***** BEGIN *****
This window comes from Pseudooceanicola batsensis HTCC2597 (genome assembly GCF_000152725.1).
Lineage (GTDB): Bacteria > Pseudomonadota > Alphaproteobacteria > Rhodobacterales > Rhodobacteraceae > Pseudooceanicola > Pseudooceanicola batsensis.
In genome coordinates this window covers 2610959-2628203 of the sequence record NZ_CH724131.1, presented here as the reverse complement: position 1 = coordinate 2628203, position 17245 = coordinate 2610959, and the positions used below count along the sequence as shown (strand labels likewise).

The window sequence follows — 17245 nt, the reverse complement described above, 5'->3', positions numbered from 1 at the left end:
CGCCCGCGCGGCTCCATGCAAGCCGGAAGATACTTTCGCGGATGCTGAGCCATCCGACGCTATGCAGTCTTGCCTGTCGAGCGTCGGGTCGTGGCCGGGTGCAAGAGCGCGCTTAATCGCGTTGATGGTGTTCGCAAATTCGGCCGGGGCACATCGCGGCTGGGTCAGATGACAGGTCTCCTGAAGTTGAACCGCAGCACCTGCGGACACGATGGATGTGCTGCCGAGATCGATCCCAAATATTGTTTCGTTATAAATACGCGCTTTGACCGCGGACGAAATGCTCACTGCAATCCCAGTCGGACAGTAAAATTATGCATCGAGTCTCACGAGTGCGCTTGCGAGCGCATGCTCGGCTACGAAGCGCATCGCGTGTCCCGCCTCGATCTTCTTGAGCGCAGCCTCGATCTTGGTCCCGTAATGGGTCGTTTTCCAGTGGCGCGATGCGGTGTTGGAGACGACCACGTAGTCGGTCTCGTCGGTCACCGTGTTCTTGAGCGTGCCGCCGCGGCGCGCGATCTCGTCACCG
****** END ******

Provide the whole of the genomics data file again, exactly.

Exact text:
This window comes from Pseudooceanicola batsensis HTCC2597 (genome assembly GCF_000152725.1).
Lineage (GTDB): Bacteria > Pseudomonadota > Alphaproteobacteria > Rhodobacterales > Rhodobacteraceae > Pseudooceanicola > Pseudooceanicola batsensis.
In genome coordinates this window covers 2610959-2628203 of the sequence record NZ_CH724131.1, presented here as the reverse complement: position 1 = coordinate 2628203, position 17245 = coordinate 2610959, and the positions used below count along the sequence as shown (strand labels likewise).

The window sequence follows — 17245 nt, the reverse complement described above, 5'->3', positions numbered from 1 at the left end:
CGCCCGCGCGGCTCCATGCAAGCCGGAAGATACTTTCGCGGATGCTGAGCCATCCGACGCTATGCAGTCTTGCCTGTCGAGCGTCGGGTCGTGGCCGGGTGCAAGAGCGCGCTTAATCGCGTTGATGGTGTTCGCAAATTCGGCCGGGGCACATCGCGGCTGGGTCAGATGACAGGTCTCCTGAAGTTGAACCGCAGCACCTGCGGACACGATGGATGTGCTGCCGAGATCGATCCCAAATATTGTTTCGTTATAAATACGCGCTTTGACCGCGGACGAAATGCTCACTGCAATCCCAGTCGGACAGTAAAATTATGCATCGAGTCTCACGAGTGCGCTTGCGAGCGCATGCTCGGCTACGAAGCGCATCGCGTGTCCCGCCTCGATCTTCTTGAGCGCAGCCTCGATCTTGGTCCCGTAATGGGTCGTTTTCCAGTGGCGCGATGCGGTGTTGGAGACGACCACGTAGTCGGTCTCGTCGGTCACCGTGTTCTTGAGCGTGCCGCCGCGGCGCGCGATCTCGTCACCG